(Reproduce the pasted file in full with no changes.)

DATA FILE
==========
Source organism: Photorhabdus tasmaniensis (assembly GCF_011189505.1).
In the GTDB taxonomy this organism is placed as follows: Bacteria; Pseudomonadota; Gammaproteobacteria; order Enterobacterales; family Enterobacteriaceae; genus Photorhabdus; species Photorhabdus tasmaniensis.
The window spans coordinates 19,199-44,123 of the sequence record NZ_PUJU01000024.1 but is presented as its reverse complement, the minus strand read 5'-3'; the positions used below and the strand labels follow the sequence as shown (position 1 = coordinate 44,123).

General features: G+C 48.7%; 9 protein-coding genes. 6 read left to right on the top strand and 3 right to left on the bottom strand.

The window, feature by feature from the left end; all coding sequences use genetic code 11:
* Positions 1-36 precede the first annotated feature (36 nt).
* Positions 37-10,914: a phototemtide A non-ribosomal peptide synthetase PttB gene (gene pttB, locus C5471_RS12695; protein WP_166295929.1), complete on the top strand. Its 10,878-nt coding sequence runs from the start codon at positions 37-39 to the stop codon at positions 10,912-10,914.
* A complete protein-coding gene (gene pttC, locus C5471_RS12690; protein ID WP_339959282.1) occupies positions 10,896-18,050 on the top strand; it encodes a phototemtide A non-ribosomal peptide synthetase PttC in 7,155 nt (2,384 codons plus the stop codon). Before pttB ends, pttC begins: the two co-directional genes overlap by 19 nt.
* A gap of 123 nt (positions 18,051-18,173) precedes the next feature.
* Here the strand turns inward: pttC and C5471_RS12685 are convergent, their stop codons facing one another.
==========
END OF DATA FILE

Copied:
Source organism: Photorhabdus tasmaniensis (assembly GCF_011189505.1).
In the GTDB taxonomy this organism is placed as follows: Bacteria; Pseudomonadota; Gammaproteobacteria; order Enterobacterales; family Enterobacteriaceae; genus Photorhabdus; species Photorhabdus tasmaniensis.
The window spans coordinates 19,199-44,123 of the sequence record NZ_PUJU01000024.1 but is presented as its reverse complement, the minus strand read 5'-3'; the positions used below and the strand labels follow the sequence as shown (position 1 = coordinate 44,123).

General features: G+C 48.7%; 9 protein-coding genes. 6 read left to right on the top strand and 3 right to left on the bottom strand.

The window, feature by feature from the left end; all coding sequences use genetic code 11:
* Positions 1-36 precede the first annotated feature (36 nt).
* Positions 37-10,914: a phototemtide A non-ribosomal peptide synthetase PttB gene (gene pttB, locus C5471_RS12695; protein WP_166295929.1), complete on the top strand. Its 10,878-nt coding sequence runs from the start codon at positions 37-39 to the stop codon at positions 10,912-10,914.
* A complete protein-coding gene (gene pttC, locus C5471_RS12690; protein ID WP_339959282.1) occupies positions 10,896-18,050 on the top strand; it encodes a phototemtide A non-ribosomal peptide synthetase PttC in 7,155 nt (2,384 codons plus the stop codon). Before pttB ends, pttC begins: the two co-directional genes overlap by 19 nt.
* A gap of 123 nt (positions 18,051-18,173) precedes the next feature.
* Here the strand turns inward: pttC and C5471_RS12685 are convergent, their stop codons facing one another.